I emailed my favorite visual poi graphic artist, Axel Belhache and he agreed to let me use his images in my shows. Here is an online animation showcasing his amazing work. You can click on the animation to advance to the next image.
Two emulators are featured here, the first takes all images in a folder and shows them in sequence, as they would look on the spinning poi:
The second program receives RGB values from serial connected poi chip and displays on screen. This is showing what is actually being sent out to the LED strip, useful for testing – I was getting a bit tired of spinning the poi whilst programming them and the Android transmitter app at the same time.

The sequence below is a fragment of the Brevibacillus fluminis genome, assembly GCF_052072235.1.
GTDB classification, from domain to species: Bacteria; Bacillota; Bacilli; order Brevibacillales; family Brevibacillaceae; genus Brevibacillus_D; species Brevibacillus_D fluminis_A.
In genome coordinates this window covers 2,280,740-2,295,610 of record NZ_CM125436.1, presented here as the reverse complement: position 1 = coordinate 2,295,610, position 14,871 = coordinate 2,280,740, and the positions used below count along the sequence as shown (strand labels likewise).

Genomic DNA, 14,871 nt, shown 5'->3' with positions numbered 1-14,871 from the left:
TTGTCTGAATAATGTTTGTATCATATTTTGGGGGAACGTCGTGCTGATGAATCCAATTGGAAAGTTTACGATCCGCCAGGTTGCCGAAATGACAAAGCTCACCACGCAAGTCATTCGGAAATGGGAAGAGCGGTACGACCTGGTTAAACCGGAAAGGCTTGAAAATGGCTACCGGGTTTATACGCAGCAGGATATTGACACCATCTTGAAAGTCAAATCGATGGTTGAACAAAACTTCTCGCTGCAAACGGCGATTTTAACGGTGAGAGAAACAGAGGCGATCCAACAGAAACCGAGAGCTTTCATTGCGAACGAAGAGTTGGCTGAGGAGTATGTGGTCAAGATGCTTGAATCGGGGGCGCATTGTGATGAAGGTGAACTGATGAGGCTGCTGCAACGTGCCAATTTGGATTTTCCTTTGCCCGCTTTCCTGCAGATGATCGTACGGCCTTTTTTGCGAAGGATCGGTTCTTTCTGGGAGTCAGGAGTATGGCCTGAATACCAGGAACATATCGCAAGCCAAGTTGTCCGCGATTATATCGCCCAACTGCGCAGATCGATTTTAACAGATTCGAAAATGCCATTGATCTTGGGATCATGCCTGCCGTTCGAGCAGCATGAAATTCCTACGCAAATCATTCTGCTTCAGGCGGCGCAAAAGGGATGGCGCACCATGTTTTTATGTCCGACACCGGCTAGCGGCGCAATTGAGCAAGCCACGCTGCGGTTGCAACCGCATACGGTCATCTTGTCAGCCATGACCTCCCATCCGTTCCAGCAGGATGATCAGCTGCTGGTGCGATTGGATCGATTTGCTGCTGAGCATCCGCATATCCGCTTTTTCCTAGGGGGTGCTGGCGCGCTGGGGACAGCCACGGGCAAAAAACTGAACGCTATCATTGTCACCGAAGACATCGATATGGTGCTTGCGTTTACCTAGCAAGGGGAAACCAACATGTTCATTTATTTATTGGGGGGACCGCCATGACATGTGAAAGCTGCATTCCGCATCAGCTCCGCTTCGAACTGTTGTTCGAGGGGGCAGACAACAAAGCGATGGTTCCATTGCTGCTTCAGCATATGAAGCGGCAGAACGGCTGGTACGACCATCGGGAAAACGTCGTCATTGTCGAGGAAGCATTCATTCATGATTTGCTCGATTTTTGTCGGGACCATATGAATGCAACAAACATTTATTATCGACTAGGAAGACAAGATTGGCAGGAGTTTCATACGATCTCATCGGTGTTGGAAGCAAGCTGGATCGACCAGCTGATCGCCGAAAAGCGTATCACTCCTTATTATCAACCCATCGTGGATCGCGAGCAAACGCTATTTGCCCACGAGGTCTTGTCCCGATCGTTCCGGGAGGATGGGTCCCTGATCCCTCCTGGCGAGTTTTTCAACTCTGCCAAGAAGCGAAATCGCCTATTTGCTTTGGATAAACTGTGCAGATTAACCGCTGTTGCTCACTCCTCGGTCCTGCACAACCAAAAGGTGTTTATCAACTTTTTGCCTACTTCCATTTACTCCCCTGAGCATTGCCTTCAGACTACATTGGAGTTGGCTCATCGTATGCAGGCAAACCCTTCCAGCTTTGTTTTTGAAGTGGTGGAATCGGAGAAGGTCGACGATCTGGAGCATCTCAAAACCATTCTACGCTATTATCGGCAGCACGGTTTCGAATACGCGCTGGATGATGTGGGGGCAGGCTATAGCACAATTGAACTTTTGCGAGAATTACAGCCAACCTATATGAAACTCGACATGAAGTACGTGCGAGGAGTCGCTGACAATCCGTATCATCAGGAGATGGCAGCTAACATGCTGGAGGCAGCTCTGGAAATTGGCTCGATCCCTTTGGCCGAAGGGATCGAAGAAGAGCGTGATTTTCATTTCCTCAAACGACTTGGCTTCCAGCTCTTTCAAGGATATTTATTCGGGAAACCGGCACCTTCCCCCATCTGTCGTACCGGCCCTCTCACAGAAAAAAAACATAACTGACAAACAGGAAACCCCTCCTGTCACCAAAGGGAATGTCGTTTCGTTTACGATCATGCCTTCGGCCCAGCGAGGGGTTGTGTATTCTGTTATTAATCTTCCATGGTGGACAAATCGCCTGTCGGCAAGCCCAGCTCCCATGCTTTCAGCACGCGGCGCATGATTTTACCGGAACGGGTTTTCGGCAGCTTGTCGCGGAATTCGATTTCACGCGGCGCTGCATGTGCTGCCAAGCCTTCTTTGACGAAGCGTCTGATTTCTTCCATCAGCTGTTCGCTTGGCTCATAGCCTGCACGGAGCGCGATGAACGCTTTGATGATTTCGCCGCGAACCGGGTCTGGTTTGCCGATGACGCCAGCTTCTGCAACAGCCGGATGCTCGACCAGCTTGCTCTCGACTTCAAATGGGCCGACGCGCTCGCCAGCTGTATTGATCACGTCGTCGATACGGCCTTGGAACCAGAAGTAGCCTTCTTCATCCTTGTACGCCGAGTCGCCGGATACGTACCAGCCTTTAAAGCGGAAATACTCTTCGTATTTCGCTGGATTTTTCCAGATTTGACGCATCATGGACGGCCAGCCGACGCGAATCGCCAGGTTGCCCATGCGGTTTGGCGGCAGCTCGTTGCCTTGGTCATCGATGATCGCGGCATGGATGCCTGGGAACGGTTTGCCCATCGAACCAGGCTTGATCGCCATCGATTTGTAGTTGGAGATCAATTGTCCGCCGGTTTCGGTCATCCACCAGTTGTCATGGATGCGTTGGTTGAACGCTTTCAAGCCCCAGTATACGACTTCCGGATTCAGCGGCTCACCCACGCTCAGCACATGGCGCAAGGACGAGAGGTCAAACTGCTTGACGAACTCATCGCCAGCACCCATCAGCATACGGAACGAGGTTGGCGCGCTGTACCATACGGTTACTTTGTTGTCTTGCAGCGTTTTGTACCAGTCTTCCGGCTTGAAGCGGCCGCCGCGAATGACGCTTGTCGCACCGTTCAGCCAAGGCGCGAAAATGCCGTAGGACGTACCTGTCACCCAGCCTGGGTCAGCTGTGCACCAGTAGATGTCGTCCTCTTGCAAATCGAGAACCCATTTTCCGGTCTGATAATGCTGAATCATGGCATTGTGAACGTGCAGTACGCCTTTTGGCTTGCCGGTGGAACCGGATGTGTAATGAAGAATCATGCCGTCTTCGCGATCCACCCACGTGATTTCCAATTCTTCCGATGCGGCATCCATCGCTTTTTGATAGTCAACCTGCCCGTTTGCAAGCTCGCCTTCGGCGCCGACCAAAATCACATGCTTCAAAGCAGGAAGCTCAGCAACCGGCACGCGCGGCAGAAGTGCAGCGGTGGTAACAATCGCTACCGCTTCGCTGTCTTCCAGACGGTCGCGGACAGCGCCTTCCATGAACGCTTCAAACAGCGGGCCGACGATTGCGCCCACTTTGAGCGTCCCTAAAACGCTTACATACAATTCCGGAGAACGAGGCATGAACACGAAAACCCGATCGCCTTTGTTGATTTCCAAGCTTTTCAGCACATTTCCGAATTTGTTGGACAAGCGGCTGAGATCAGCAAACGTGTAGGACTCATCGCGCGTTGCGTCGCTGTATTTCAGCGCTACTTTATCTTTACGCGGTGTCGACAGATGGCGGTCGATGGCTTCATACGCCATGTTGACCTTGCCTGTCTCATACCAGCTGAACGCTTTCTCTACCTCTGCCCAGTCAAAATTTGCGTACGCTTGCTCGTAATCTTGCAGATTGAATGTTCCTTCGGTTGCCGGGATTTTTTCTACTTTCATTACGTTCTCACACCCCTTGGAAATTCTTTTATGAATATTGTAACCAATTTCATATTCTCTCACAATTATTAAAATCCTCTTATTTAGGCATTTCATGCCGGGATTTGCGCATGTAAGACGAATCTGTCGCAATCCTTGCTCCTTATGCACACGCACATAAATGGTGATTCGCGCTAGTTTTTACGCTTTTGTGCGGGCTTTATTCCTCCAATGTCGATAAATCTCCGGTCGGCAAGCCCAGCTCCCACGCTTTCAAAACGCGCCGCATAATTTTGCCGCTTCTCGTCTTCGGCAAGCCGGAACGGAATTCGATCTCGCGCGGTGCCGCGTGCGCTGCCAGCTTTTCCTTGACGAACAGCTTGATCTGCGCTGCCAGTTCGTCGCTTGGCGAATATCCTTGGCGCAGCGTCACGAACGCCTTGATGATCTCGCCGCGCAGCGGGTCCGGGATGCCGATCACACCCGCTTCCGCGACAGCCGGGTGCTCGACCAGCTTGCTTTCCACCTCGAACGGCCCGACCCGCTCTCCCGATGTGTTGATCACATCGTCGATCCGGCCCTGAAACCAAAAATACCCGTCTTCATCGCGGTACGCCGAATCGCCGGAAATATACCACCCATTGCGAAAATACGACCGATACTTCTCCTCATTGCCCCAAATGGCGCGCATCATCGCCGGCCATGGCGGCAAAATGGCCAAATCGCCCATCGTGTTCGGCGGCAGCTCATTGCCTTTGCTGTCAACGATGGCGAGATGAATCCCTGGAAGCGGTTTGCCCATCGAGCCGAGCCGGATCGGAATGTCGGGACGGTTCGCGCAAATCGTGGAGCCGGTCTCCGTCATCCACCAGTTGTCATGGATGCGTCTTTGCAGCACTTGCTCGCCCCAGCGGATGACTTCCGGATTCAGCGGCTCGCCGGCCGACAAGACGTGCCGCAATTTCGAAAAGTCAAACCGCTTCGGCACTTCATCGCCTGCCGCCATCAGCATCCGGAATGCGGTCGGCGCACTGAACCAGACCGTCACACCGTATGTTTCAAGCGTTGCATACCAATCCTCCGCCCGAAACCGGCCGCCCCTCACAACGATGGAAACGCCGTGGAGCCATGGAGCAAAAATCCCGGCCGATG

The image below is of the computer generated default offline patterns, but if wifi sent images are available it looks somewhat similar to the above. Colour is not yet optimized.
For the serial sending to work on the poi, a fairly large change in code is needed. The serial necessarily slows everything down drastically, so it’s for testing only.
For Android I started off using MIT’s app inventor:
This was fun and I had some success with a few projects, however as a touch typist I am always more comfortable using the keyboard. As I was already using the amazing Processing IDE for desktop Java apps, Processing for Android was the next step:
Of course there is no substitute for the real thing, which is what I am using most often now, Android Studio. Processing for Android provides a handy tool for exporting sketches as they are called, so the transistion is pretty seamless. Android Studio is a huge IDE with bells, whistles, mags and stickers attached. Learning how to use this beast is going to take a long time, especially with Google pulling out the rug (ie changing everything with each new release) every couple of months.